May 23, 2016
Written by LSU University Relations
BATON ROUGE – LSU’s live tiger mascot, Mike VI, has been diagnosed with a spindle cell sarcoma, a type of cancer. Currently, Mike’s attitude and demeanor are unchanged, and he does not appear to be in pain.
Mike’s veterinarian, David Baker, DVM, Ph.D., and his veterinary student caretakers previously noticed swelling on the right side of Mike’s face. On Thursday, May 12, Mike was sedated in his night house and then brought to the LSU School of Veterinary Medicine for a physical examination and diagnostic tests.
Once at the LSU SVM, Mike was put under general anesthesia and given a CT (computed tomography) scan to determine the cause of the swelling. All diagnostic findings were reviewed by multiple specialists, both at LSU and at other institutions, and it was determined that Mike has a tumor in his face near his nose. Biopsy analysis led to a diagnosis of spindle cell sarcoma, which is a malignant tumor derived from fibrous connective tissues of the bone. This is an extremely rare form of cancer, but this type of cancer is unlikely to spread to other areas of the body.
The team on Mike’s case at the LSU SVM was composed of Dr. Baker, Mike’s veterinary student caretakers, and veterinarians and veterinary technicians in the anesthesia, dermatology, laboratory animal medicine, ophthalmology, oncology, surgery, diagnostic imaging and anatomic and clinical pathology services, as well as local veterinarian Alfred Stevens, DVM (LSU SVM 1979) and veterinarian for BREC’s Baton Rouge Zoo Gordon Pirie, DVM.
Dr. Baker consulted with specialists at LSU and around the country to put together Mike’s treatment plan, which consists of a new and highly sophisticated form of radiation therapy called “Stereotactic radiotherapy,” or SRT. SRT delivers radiation to the tumor in a highly focused manner, sparing surrounding, normal tissues so complications are reduced. Treatment may be given as a single, high dose or as fractionated doses given daily for up to three days. This treatment is not curative but should extend Mike’s life and allow him to live comfortably for some time. SRT will be performed by experts at Mary Bird Perkins – Our Lady of the Lake Cancer Center here in Baton Rouge, in conjunction with Mike’s veterinary team.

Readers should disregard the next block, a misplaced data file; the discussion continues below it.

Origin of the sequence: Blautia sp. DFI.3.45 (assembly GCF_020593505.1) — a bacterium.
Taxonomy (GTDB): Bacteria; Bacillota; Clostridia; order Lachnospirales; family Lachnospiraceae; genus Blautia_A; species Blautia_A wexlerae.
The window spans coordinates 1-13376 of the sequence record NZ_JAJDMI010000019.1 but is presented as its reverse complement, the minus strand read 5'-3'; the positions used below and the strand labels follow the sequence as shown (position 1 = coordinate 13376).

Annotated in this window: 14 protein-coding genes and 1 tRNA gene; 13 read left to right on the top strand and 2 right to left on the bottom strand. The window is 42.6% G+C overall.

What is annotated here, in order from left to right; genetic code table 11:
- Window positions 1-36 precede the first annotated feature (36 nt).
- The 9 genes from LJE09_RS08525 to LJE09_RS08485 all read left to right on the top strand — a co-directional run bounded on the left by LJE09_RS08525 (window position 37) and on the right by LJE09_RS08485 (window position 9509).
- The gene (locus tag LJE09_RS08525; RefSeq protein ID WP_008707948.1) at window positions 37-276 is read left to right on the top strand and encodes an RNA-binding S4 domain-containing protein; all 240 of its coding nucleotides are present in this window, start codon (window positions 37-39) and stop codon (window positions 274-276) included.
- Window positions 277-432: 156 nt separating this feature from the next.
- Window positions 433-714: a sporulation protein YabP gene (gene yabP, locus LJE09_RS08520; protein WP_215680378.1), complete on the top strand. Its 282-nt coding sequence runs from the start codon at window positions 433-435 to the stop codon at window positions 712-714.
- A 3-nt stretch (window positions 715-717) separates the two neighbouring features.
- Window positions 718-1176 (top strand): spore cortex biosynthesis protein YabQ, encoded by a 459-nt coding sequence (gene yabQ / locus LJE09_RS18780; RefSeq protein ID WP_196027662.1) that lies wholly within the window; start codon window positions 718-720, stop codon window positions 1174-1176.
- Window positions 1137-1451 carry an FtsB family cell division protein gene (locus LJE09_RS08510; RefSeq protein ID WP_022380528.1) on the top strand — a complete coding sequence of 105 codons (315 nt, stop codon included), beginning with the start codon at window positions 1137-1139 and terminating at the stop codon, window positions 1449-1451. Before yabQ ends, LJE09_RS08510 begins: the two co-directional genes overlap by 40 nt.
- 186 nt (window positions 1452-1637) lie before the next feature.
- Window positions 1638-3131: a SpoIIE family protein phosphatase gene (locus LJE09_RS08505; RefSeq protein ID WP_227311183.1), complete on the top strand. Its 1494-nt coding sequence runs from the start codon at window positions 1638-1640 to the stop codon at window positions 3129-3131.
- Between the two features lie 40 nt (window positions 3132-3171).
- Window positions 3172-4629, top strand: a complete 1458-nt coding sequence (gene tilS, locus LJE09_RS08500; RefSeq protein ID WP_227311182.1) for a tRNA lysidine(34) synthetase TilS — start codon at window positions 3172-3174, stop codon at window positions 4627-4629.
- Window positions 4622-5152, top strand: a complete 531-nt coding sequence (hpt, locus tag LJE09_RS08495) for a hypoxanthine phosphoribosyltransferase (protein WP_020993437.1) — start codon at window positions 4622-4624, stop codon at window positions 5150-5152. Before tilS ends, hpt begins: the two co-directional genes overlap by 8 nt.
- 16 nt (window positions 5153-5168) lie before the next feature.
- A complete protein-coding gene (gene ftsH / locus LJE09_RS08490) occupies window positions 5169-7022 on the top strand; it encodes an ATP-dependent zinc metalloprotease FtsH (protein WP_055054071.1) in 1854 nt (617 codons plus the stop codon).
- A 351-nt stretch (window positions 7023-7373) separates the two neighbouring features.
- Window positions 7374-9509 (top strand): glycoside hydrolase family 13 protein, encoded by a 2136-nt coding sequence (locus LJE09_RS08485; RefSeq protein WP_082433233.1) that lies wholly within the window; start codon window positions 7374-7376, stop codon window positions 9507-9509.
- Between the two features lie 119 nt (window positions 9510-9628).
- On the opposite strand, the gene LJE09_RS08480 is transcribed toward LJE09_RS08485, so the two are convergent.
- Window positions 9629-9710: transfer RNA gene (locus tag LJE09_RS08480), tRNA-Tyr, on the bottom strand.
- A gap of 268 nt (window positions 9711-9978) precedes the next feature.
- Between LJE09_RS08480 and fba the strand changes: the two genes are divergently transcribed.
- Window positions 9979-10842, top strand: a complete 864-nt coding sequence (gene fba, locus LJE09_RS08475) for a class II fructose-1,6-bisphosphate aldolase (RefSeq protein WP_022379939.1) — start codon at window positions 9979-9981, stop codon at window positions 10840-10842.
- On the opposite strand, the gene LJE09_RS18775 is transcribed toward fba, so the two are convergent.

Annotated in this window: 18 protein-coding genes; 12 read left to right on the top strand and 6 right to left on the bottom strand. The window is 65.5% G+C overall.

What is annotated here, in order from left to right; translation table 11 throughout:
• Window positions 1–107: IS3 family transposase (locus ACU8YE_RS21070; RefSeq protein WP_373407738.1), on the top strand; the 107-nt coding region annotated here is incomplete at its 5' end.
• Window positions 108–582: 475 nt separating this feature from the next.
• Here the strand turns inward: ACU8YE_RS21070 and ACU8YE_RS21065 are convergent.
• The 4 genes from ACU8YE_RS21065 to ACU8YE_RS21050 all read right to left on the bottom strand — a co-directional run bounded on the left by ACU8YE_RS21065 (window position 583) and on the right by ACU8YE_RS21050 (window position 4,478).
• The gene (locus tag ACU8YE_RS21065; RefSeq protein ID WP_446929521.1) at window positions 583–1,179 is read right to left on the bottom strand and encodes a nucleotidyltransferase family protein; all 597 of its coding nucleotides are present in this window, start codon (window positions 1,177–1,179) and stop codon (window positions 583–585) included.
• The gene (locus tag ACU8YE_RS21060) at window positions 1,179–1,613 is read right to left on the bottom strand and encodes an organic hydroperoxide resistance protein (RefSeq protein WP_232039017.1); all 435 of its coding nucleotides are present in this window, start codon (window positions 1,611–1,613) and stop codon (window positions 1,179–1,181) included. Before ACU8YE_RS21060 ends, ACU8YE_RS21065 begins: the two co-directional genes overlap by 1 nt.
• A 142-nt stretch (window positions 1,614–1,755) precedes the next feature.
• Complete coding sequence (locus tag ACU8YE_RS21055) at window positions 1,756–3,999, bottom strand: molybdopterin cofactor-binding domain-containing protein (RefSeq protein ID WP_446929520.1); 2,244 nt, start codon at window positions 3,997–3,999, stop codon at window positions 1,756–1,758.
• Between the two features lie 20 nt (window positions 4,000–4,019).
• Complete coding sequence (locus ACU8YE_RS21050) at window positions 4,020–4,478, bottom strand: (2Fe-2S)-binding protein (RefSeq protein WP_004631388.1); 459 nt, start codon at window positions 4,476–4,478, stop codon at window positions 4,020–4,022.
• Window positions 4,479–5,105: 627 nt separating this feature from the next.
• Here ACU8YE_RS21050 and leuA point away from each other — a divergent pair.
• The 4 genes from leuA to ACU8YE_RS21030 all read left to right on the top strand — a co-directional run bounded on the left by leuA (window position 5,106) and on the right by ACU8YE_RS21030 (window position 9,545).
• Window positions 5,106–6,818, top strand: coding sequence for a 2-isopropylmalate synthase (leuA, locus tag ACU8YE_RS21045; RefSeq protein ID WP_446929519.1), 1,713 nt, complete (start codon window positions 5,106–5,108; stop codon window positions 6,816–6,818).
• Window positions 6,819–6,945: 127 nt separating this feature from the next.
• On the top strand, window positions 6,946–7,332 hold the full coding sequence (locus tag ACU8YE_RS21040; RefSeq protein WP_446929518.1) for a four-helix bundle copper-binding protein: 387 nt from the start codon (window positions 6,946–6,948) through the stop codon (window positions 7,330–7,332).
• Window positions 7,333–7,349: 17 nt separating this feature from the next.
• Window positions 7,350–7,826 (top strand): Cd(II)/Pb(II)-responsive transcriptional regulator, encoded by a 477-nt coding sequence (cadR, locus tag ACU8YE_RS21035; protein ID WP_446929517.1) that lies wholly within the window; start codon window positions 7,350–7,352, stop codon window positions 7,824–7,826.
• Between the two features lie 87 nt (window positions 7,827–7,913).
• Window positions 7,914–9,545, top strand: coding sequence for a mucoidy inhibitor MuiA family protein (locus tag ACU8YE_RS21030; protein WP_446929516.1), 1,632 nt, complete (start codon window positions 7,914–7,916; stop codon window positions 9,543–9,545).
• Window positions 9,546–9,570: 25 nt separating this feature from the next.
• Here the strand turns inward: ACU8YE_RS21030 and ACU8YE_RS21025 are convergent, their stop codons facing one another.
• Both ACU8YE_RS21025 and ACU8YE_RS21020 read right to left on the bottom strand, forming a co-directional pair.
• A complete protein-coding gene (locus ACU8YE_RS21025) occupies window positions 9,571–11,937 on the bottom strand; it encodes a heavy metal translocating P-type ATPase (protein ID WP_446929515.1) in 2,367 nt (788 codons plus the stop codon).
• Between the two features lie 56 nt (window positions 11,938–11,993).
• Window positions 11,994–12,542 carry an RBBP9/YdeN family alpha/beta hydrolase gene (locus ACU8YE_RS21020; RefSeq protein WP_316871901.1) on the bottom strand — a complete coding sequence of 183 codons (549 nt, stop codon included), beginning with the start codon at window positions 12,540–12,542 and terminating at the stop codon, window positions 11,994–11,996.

Eventually, the radiation-resistant cells remaining in the tumor will resume growth. As for timeframes, it is estimated that without treatment Mike VI could live 1-2 months; with treatment, perhaps 1-2 years.
The Cancer Center was selected to provide radiation therapy due to its longstanding relationship with the LSU School of Veterinary Medicine. For years, the Cancer Center’s medical physicists have provided consultation and approval for animals receiving radiation treatment at LSU. Additionally, the Cancer Center offers the advanced technology and facilities necessary for Mike’s SRT treatments, which will occur outside of normal business hours.
Mary Bird Perkins and LSU have collaborated for years through its nationally recognized academic and research partnership. This collaboration offers a level of scientific ingenuity to radiation therapy that enhances patient care and has impacted cancer treatment around the globe. The Mary Bird Perkins – LSU Medical Physics Graduate Program, the only one in Louisiana, is nationally competitive as one of only 40 such programs in North America accredited by the Commission on Accreditation for Medical Physics Educational Programs.